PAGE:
Theatre platform

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In theatre, a platform (also referred to as a riser or rostrum) is a stationary, standard flat walking surface for actors to perform on. Typically, they are built to be assembled modularly. They are often used to provide varying levels, to make a show more visually interesting. They are also used to separate areas on stage, and as seating bleachers. This is in contrast to scenery wagons, which are mobile platforms that are supported by casters instead of feet.

Scenery wagon

A scenery wagon, also known as a stage wagon, is a mobile platform that is used to support and transport movable, three-dimensional theatrical scenery on a theater stage. In most cases, the scenery is constructed on top of the wagon such that the wagon, and the scenery it supports, forms a single, integrated structure. Heavy duty casters are mounted to the underside of the platform so that the entire assembly can be quickly moved onstage or offstage, so as to facilitate rapid scenery changes during live productions. Scenery wagons are built in a wide range of sizes, ranging from less than one square foot up to the size of the playing area of the stage.

Contents

Construction

Platforms are composed of a frame, a lid, and legs.

Lids

Lids are typically made from a sheet of plywood, although oriented strand board is also sometimes used. Sometimes another layer is added on top of the plywood. Hardboard is sometimes used as an easily replaceable and sturdy cover. Homasote is sometimes used because it is quiet and more comfortable to walk on. Occasionally, a layer of muslin is added on top of these materials, as it takes paint better than other options.

Plywood manufactured wood panel made from thin sheets of wood veneer

Plywood is a material manufactured from thin layers or "plies" of wood veneer that are glued together with adjacent layers having their wood grain rotated up to 90 degrees to one another. It is an engineered wood from the family of manufactured boards which includes medium-density fibreboard (MDF) and particle board (chipboard).

Oriented strand board engineered wood particle board

Oriented strand board (OSB), also known as flakeboard, sterling board and aspenite in British English, is a type of engineered wood similar to particle board, formed by adding adhesives and then compressing layers of wood strands (flakes) in specific orientations. It was invented by Armin Elmendorf in California in 1963. OSB may have a rough and variegated surface with the individual strips of around 2.5 cm × 15 cm, lying unevenly across each other and comes in a variety of types and thicknesses.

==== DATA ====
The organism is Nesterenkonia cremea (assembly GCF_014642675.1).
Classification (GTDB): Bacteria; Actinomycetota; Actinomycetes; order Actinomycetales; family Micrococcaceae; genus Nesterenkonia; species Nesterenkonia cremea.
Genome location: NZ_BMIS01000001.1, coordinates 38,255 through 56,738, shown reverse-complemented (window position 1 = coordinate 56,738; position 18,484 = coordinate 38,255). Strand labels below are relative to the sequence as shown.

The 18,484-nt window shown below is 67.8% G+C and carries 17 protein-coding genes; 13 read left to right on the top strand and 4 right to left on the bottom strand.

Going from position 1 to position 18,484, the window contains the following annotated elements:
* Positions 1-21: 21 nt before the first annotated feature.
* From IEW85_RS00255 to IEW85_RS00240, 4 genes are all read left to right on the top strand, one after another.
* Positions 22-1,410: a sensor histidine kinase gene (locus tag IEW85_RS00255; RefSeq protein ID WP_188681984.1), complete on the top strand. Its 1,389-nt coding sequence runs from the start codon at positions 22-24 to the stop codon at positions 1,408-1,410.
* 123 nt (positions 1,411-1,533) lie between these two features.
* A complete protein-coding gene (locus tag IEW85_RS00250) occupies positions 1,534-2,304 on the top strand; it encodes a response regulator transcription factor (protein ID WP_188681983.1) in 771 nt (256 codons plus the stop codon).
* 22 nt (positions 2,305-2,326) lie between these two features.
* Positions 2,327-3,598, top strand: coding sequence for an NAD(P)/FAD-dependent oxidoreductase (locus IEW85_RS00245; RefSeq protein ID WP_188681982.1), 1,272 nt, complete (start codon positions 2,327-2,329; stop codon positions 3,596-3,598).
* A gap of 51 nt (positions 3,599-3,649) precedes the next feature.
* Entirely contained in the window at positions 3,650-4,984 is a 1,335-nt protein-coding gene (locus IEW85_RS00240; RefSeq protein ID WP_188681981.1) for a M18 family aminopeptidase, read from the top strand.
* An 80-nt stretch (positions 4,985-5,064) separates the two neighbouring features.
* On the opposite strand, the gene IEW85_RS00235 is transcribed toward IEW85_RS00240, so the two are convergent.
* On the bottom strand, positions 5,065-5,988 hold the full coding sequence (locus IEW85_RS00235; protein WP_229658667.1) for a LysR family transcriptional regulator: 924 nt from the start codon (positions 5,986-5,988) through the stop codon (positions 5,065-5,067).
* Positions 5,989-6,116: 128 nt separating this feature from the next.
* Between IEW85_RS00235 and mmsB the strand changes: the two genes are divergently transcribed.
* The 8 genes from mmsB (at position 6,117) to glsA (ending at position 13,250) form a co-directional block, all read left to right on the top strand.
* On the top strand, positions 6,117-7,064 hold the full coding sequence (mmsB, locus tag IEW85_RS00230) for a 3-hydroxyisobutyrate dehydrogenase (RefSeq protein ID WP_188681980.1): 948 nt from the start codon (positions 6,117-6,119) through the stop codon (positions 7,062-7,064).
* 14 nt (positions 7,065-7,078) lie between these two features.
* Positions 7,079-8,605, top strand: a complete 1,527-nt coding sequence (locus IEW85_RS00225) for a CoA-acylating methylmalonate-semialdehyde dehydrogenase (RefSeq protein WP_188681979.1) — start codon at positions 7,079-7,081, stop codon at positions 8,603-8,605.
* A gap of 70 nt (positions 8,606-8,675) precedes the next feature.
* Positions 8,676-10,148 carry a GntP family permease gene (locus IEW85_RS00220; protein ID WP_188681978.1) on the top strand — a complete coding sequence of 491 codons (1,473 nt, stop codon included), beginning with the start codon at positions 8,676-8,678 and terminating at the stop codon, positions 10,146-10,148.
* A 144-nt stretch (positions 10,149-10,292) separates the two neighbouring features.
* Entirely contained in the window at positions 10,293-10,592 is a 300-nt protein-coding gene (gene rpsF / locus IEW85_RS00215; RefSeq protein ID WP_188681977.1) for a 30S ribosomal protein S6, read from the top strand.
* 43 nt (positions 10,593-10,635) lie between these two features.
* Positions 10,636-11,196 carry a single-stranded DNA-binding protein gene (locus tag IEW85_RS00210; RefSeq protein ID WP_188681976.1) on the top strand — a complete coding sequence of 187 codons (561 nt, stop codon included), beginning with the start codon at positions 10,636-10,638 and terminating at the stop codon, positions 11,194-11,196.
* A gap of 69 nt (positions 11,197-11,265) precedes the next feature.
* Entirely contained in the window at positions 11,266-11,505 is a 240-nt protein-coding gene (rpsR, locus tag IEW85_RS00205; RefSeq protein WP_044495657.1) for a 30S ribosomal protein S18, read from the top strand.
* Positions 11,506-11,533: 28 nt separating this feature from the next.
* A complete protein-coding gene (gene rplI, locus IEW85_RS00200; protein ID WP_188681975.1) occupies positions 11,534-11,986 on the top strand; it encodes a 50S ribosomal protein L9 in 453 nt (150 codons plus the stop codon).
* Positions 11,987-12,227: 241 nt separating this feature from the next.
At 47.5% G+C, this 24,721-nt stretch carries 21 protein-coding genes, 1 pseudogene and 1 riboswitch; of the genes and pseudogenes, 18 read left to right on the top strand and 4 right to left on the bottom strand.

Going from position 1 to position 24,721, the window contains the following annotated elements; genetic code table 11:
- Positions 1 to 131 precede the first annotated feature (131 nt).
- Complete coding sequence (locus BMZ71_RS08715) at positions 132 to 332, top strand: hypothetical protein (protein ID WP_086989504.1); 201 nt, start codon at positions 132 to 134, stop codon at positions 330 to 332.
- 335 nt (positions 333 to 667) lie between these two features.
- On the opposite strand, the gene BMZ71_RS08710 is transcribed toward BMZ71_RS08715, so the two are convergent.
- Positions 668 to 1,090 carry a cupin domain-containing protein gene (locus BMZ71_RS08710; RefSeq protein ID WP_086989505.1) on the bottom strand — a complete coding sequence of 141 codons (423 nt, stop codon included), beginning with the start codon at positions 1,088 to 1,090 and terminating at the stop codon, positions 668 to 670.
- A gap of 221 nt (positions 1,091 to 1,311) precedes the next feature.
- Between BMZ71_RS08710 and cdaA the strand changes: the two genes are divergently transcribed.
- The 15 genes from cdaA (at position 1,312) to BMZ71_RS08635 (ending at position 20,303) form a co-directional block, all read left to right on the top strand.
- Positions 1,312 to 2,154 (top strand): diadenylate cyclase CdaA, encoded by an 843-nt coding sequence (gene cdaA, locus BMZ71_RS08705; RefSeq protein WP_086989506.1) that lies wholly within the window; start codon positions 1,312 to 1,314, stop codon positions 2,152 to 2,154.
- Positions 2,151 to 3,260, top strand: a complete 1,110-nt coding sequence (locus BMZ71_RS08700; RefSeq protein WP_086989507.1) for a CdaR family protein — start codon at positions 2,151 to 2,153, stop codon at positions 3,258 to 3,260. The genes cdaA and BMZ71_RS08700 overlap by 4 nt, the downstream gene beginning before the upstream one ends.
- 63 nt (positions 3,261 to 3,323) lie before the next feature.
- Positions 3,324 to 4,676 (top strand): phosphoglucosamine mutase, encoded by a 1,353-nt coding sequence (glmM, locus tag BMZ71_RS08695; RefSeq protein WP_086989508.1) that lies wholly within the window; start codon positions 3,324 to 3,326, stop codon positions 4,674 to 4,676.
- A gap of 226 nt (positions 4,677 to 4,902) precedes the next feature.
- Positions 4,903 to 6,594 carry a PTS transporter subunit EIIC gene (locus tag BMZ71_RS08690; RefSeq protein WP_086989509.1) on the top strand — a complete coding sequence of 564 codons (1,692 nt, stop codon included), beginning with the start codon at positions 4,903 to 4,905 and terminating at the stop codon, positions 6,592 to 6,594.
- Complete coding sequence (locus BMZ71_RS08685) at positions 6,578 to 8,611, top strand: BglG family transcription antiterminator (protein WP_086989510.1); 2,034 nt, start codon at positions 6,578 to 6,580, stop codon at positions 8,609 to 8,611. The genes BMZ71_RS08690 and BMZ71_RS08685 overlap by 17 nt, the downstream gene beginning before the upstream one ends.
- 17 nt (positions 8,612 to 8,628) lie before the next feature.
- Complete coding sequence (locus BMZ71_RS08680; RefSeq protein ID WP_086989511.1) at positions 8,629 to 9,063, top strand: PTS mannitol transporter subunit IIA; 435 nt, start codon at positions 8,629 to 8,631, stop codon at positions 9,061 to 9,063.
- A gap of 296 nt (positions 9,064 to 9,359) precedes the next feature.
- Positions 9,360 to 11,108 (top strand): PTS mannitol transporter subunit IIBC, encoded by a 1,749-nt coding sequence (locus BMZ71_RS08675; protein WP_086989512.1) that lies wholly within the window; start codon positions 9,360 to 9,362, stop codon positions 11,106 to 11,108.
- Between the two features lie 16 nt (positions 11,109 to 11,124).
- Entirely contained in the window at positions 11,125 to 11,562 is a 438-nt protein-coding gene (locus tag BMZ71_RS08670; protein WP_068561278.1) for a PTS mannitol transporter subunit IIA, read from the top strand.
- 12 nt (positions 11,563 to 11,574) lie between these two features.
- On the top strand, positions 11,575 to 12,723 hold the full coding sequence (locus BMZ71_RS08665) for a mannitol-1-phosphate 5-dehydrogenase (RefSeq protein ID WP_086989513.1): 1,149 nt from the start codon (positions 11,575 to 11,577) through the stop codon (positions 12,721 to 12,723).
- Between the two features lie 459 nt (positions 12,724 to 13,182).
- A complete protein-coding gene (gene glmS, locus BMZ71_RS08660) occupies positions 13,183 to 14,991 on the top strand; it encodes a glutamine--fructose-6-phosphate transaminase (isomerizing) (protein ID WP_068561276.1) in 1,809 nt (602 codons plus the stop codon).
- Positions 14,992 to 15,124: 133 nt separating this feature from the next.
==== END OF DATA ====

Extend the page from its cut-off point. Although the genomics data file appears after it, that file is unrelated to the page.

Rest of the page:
Hardboard type of fiberboard

Hardboard, also called high-density fiberboard (HDF), is a type of fiberboard, which is an engineered wood product.

Framing

Framing is most commonly made of nominally 2"x4" lumber or rectangular steel tubing, oriented so that its longer dimension is vertical, perpendicular to the lid. Framing is usually arranged to be at or near every edge of the lid. In addition, intermediate members (sometimes called toggles) are added. Common rules of thumb dictate that the lid should not overhang the framing by more than three inches, and that internal framing should be two feet or less apart.

Lumber wood that has been processed into beams and planks

Lumber or timber is a type of wood that has been processed into beams and planks, a stage in the process of wood production. Lumber is mainly used for structural purposes but has many other uses as well.

Legs

Wooden framed platforms usually use 2x4 legs, which rest just inside of the framing, under the lid, with a cleat which supports the framing. Steel framed platforms are often built with brackets to affix legs made of steel pipe. When large numbers of platforms are being used together, a stud wall is assembled to support seams between platforms, instead of using legs at all.

Other

Often, platforms that are kept in stock have coffin locks inset in their framing or lids, in order to fasten them to adjacent platforms. The legs or stud walls that support the platform typically require diagonal cross bracing, often made of very thin lumber.

Coffin lock

Coffin lock is a slang term for a blind panel connector often used in scenic construction to join together stage decks or scenery in a butt joint. These are two part connectors that draw together and lock. The two most common types are the cam and acceptor and more traditional hook and pin version. These devices generally use a hex key to operate the locking mechanism via a small diameter hole either through the face or rear of the panel. When locked, the considerable mechanical advantage offered by the cam or hook holds the panels tightly together. Coffin locks can be installed directly into a mortise cut into each panel for total concealment except for the locking hole or mounted to the rear of the panels. Many small theatres use stock platforms with coffin locks built into the frames.

Stock usage

Many theatres maintain a 'stock' collection of platforming, which can be reused in any show. 4'x8' platforms are most common, although 6'x4' and 4'x4' are also quite common. These theatres also maintain standard sized legs, and often stair units which reach their standard height platforms.

See also


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